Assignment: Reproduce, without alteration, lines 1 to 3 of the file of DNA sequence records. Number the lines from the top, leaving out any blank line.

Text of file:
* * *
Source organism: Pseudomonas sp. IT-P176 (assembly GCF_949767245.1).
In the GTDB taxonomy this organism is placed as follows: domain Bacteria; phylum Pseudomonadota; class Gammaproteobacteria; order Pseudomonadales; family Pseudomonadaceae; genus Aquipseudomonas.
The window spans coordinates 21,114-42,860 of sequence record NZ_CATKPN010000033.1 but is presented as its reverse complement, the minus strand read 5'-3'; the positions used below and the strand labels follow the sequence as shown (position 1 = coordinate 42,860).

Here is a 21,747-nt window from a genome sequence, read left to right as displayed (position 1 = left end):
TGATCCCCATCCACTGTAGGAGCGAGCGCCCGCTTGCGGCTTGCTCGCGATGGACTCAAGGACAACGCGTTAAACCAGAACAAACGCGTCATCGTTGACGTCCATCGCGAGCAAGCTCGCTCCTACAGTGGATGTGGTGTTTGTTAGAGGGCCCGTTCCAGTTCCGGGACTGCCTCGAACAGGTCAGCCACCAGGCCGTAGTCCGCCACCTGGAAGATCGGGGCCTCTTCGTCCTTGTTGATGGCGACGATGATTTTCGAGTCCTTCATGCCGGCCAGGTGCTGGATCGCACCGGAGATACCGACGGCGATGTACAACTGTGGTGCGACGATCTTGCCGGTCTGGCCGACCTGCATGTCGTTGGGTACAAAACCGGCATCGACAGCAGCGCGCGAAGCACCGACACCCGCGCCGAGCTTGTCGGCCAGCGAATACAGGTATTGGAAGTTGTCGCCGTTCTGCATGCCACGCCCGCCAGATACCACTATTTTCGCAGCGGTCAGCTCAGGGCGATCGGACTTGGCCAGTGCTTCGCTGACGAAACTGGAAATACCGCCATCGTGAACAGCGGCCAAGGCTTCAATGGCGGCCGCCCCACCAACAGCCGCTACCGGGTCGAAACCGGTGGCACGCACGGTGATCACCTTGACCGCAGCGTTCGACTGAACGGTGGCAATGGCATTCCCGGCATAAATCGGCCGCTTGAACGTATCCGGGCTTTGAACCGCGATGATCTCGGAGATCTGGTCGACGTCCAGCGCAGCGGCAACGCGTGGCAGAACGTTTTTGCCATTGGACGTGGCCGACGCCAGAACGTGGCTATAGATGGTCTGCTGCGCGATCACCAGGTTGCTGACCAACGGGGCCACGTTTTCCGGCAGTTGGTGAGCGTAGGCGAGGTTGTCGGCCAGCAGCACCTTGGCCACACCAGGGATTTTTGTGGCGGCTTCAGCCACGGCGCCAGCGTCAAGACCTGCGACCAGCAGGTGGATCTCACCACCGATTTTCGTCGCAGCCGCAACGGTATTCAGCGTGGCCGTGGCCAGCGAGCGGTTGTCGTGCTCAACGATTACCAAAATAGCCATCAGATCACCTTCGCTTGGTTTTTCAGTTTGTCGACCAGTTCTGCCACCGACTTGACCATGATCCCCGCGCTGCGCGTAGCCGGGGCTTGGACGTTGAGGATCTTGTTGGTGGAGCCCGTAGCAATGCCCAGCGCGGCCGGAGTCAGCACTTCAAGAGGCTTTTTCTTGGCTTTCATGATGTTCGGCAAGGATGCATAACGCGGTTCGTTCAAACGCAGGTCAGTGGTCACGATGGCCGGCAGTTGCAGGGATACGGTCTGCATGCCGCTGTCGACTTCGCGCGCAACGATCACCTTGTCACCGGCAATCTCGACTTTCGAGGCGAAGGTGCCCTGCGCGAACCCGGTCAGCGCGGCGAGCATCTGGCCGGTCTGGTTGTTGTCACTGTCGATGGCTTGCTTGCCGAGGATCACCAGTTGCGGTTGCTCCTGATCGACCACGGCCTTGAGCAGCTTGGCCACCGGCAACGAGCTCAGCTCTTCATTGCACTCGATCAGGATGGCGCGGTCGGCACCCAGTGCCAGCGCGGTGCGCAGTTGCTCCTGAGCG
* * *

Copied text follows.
Source organism: Pseudomonas sp. IT-P176 (assembly GCF_949767245.1).
In the GTDB taxonomy this organism is placed as follows: domain Bacteria; phylum Pseudomonadota; class Gammaproteobacteria; order Pseudomonadales; family Pseudomonadaceae; genus Aquipseudomonas.
The window spans coordinates 21,114-42,860 of sequence record NZ_CATKPN010000033.1 but is presented as its reverse complement, the minus strand read 5'-3'; the positions used below and the strand labels follow the sequence as shown (position 1 = coordinate 42,860).